“Thanks for sharing this—it’s perfect in spirit for this project, but we received over 200 poems every week, over 100 about the Baltimore riots and maybe 50 about the earthquake—and I can only pick one.” -A rejection from a Rattle Poetry in the News submission “…we are currently reading over 400 poems a week…. We accept less than 2% of all submissions.” -Tar River Poetry The reality of submitting is that there are a lot of people doing it, and editors only have so much room in their magazines. This isn’t to discourage you, but to remind you of what you’re going against. All of us are inevitably going to face rejection in the writing world, and if we’re equipped to hit it head-on, we won’t be beaten down when we get that first “thanks but no thanks” letter. Magazines typically accept less than 1% of the submissions they receive. If I take a look at my Submittable page, I see that my rate of acceptance vs rejections is 56/497 (since 2011). So my acceptance rate is about 11%. This varies for everyone, but I think it’s good to figure out your acceptance rate so that when you submit, you have realistic expectations on how many of your pieces will actually be accepted. I find that it motivates me to submit more—for about every 10 pieces I send in, one’s probably going to be accepted. Editors are looking at thousands of submissions and can’t always give feedback or respond personally to submissions. You’ll often see editors acknowledge this in a rejection letter. But if you volunteer to work on a litmag, you’ll quickly come to understand their perspective. When reading so many submissions, there are certain patterns that begin to appear. After seeing the same pattern enough times—even if it’s a careless error, or not even an error at all—it’s very easy for an editor to stop reading that submission and move on to the next one. Therefore, to understand these patterns can help improve the likelihood of your work not being rejected. Why Was My Work Rejected?
- You didn’t follow the guidelines (arguably the most common reason for rejection): With so many submissions received that do follow the guidelines, editors don’t have time to look at ones that don’t. It’s a quick turn-off to them if someone didn’t take the time to make sure the submission followed the rules, and it definitely makes them skeptical that the work will be a good fit for their magazine.
- It’s just not a good fit for this magazine: The work’s good but it’s not in line with the editors’ or the magazine’s values. Reading the magazine and reading the editor’s work can help prevent encountering this one. If you read the other work and don’t get it, or find it not in line with your aesthetic values, don’t submit! Don’t waste your time, don’t waste theirs. There are plenty of other fish in the sea.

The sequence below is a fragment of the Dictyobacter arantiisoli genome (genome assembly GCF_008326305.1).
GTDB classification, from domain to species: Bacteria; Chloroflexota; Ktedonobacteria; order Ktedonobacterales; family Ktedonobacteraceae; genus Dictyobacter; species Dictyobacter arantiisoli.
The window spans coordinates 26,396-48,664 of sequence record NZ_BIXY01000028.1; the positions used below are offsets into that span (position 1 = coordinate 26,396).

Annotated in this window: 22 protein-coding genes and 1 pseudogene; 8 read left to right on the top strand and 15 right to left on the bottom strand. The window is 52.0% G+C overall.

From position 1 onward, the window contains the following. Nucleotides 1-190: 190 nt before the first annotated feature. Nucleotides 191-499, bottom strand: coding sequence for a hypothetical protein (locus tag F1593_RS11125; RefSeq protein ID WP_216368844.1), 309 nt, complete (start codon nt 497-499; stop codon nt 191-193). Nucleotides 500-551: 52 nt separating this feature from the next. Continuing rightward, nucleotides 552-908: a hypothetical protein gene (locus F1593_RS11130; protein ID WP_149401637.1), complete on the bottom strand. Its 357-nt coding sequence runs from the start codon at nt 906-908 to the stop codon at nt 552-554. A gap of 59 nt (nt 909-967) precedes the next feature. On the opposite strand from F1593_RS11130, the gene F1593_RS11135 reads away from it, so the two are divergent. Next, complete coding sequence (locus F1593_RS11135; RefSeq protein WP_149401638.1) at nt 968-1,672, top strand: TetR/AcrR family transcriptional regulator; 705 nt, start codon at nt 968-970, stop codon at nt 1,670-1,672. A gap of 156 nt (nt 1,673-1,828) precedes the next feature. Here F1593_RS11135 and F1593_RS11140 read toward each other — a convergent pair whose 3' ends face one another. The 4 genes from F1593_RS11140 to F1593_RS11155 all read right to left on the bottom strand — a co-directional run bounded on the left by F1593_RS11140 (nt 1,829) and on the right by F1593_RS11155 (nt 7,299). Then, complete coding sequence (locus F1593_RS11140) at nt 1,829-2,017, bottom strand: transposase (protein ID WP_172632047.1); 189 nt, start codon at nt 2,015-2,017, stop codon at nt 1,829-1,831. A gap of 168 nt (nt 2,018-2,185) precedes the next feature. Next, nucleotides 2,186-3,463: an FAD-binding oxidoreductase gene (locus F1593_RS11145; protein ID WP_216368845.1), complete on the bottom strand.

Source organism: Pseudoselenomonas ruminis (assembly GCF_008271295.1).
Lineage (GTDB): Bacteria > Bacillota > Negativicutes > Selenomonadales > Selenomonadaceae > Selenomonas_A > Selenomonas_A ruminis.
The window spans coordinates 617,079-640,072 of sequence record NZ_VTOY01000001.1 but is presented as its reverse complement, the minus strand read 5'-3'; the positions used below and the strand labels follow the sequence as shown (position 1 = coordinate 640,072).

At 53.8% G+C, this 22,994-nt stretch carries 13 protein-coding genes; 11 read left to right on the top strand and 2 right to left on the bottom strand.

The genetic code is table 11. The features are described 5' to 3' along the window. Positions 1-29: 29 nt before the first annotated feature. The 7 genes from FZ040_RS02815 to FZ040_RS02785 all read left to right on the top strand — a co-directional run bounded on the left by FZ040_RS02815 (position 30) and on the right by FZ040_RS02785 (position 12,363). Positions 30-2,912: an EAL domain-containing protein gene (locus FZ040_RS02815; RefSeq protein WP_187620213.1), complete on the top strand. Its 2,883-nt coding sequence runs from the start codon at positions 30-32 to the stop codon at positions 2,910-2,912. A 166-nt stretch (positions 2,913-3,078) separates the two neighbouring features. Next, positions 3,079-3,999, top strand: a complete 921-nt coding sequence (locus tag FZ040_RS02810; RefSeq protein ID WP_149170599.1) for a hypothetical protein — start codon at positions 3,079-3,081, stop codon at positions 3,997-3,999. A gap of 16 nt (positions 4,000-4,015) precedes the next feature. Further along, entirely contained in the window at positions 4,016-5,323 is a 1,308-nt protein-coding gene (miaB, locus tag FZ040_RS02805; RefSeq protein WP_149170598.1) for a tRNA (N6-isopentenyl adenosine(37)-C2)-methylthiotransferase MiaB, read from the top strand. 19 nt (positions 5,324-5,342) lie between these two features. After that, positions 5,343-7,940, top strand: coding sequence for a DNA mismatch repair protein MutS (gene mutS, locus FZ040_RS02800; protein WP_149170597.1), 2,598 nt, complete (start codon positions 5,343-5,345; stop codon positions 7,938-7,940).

- Wrong timing (also very common): Sometimes editors love a piece, but either they don’t have room for it (they loved other pieces more) or it doesn’t fit into the theme of the other pieces they’ve already accepted. It might also be that they’ve already accepted a piece similar to yours (e.g., “We already have a lot of poems on lighthouses”). This is one situation that you can’t really prepare for. The take-away lesson I get from it is that you should always be striving for unique work. That way, they can’t say they already have a piece like that. But even if you get this rejection, don’t be discouraged. It means you’ve found an editor who values your work, so resubmit next time!
- We’ve already accepted a poem from you: Some magazines only accept one piece per author per issue. So if that’s the case, congrats for your acceptance!
- You’re on the “black list”. Most editors have a “black list” of submitters who have either 1) not followed the rules, 2) been rude in their interactions with an editor 3) not informed them of a simultaneous submission that was already accepted elsewhere 4) some other “unforgiveable crime”. I don’t say this to scare you, but to give two important lessons:
- ALWAYS follow the guidelines and be polite with editors. They’re people too! And you never know when you two will cross paths again, so don’t be unprofessional.
- If you did something careless a long time ago and are blacklisted, don’t fret it. Take it as a learning experience, and act more professionally in the future. There are plenty of other litmags; don’t let one bog you down.
It’s very important to read your rejection letter carefully before throwing it out! We have a tendency to feel that because our work’s not being accepted at this time that there’s nothing valuable in the rejection letter. But think of your first submission as a first date. The rejection letter isn’t necessarily a no to a second date. In fact, many editors use the rejection letter as a place to say, “This piece didn’t fit, but please submit again in the future!” You don’t want to overlook that invitation in a moment of despair! So here are some things to look for when you receive your rejection letter:
- Is there a hand written note? This is really for paper submissions, but sometimes an editor will write on the corner of a form rejection: “I really liked X poem”. It’s not much, but it’s a sign that your work was noticed and that this might be a good home for future work.
- Is there a specific reference to a submitted piece? If your piece is mentioned by name, that can be a good sign.
- Are they asking for a resubmission with changes? Some writers are discouraged by this, either not wanting to change their original work or perhaps questioning their own work. Try to not let this discourage you! This means the editors feel your work is so noteworthy that they’re willing to take the time to help make it a good fit for their magazine! Take a look at the changes—often they’re very minor changes. Try to keep an open mind looking at the changes. But if you feel the changes truly change the intent of the piece, or aren’t comfortable with them, politely tell the editor. If they took the time to offer some revisions, they’re probably open to hearing what you have to say.